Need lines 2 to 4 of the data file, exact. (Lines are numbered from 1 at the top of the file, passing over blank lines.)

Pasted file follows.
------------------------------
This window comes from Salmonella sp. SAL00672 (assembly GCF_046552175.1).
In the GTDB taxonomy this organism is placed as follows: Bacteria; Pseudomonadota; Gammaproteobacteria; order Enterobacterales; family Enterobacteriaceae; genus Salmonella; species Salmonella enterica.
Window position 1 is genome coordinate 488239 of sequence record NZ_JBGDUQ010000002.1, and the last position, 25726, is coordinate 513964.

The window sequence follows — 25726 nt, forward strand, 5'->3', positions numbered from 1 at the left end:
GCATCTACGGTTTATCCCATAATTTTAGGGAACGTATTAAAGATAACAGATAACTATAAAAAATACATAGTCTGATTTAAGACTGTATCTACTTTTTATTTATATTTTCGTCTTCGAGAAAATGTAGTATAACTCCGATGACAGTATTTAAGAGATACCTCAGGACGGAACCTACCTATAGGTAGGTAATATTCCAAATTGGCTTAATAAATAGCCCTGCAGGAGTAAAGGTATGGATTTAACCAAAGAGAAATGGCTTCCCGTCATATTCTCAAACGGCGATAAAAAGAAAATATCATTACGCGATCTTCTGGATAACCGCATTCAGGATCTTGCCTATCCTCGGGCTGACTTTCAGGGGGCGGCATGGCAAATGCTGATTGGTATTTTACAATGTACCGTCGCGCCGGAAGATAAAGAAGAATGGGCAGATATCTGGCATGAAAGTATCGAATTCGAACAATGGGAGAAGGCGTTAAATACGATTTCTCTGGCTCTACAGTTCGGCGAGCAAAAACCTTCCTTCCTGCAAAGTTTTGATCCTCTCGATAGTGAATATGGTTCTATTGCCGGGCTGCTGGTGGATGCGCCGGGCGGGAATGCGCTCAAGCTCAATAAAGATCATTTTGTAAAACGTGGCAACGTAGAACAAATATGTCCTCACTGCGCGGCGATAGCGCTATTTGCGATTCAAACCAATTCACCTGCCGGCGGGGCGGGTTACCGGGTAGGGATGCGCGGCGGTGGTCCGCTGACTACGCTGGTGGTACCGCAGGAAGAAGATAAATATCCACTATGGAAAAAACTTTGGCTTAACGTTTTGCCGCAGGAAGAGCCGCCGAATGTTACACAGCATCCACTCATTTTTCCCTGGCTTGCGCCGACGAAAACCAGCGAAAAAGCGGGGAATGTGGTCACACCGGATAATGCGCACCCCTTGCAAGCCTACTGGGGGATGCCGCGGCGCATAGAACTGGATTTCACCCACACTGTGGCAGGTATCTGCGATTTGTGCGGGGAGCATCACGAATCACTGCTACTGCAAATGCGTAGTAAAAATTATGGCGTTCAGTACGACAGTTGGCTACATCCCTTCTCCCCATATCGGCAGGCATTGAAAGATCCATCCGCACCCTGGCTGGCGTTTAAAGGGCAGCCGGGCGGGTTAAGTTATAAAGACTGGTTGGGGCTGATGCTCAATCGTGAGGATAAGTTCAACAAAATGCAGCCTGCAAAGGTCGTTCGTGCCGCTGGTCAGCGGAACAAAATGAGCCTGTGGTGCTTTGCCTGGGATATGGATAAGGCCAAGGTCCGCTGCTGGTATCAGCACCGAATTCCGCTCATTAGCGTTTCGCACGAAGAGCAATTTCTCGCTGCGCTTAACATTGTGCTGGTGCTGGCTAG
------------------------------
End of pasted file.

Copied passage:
In the GTDB taxonomy this organism is placed as follows: Bacteria; Pseudomonadota; Gammaproteobacteria; order Enterobacterales; family Enterobacteriaceae; genus Salmonella; species Salmonella enterica.
Window position 1 is genome coordinate 488239 of sequence record NZ_JBGDUQ010000002.1, and the last position, 25726, is coordinate 513964.

The window sequence follows — 25726 nt, forward strand, 5'->3', positions numbered from 1 at the left end: